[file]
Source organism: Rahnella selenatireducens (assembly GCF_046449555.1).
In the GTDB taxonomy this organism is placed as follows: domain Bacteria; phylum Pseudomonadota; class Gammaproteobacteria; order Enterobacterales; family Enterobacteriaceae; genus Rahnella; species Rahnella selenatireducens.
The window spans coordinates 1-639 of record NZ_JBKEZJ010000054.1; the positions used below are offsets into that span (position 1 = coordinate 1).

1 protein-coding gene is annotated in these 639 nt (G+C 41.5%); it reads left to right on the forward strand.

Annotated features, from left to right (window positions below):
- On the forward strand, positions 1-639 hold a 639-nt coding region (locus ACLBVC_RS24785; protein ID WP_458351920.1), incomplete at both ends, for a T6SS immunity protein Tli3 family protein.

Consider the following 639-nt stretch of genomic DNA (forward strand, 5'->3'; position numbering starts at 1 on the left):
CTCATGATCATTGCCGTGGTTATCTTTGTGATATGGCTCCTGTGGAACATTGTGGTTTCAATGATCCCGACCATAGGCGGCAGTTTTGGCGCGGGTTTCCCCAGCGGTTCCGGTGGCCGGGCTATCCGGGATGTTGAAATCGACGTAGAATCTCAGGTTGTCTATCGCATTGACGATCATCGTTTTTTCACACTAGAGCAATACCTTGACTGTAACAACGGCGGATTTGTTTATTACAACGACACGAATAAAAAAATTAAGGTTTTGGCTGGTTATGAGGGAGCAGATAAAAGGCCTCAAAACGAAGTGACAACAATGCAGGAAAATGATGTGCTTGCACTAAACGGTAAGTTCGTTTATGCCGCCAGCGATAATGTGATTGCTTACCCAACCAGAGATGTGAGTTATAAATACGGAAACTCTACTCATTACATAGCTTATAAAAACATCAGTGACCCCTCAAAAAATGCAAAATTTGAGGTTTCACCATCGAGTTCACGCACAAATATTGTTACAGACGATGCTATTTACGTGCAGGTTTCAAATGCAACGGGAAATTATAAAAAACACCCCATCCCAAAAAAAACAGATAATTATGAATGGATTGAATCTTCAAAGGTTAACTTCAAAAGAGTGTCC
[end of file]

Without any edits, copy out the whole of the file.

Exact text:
Source organism: Rahnella selenatireducens (assembly GCF_046449555.1).
In the GTDB taxonomy this organism is placed as follows: domain Bacteria; phylum Pseudomonadota; class Gammaproteobacteria; order Enterobacterales; family Enterobacteriaceae; genus Rahnella; species Rahnella selenatireducens.
The window spans coordinates 1-639 of record NZ_JBKEZJ010000054.1; the positions used below are offsets into that span (position 1 = coordinate 1).

1 protein-coding gene is annotated in these 639 nt (G+C 41.5%); it reads left to right on the forward strand.

Annotated features, from left to right (window positions below):
- On the forward strand, positions 1-639 hold a 639-nt coding region (locus ACLBVC_RS24785; protein ID WP_458351920.1), incomplete at both ends, for a T6SS immunity protein Tli3 family protein.

Consider the following 639-nt stretch of genomic DNA (forward strand, 5'->3'; position numbering starts at 1 on the left):
CTCATGATCATTGCCGTGGTTATCTTTGTGATATGGCTCCTGTGGAACATTGTGGTTTCAATGATCCCGACCATAGGCGGCAGTTTTGGCGCGGGTTTCCCCAGCGGTTCCGGTGGCCGGGCTATCCGGGATGTTGAAATCGACGTAGAATCTCAGGTTGTCTATCGCATTGACGATCATCGTTTTTTCACACTAGAGCAATACCTTGACTGTAACAACGGCGGATTTGTTTATTACAACGACACGAATAAAAAAATTAAGGTTTTGGCTGGTTATGAGGGAGCAGATAAAAGGCCTCAAAACGAAGTGACAACAATGCAGGAAAATGATGTGCTTGCACTAAACGGTAAGTTCGTTTATGCCGCCAGCGATAATGTGATTGCTTACCCAACCAGAGATGTGAGTTATAAATACGGAAACTCTACTCATTACATAGCTTATAAAAACATCAGTGACCCCTCAAAAAATGCAAAATTTGAGGTTTCACCATCGAGTTCACGCACAAATATTGTTACAGACGATGCTATTTACGTGCAGGTTTCAAATGCAACGGGAAATTATAAAAAACACCCCATCCCAAAAAAAACAGATAATTATGAATGGATTGAATCTTCAAAGGTTAACTTCAAAAGAGTGTCC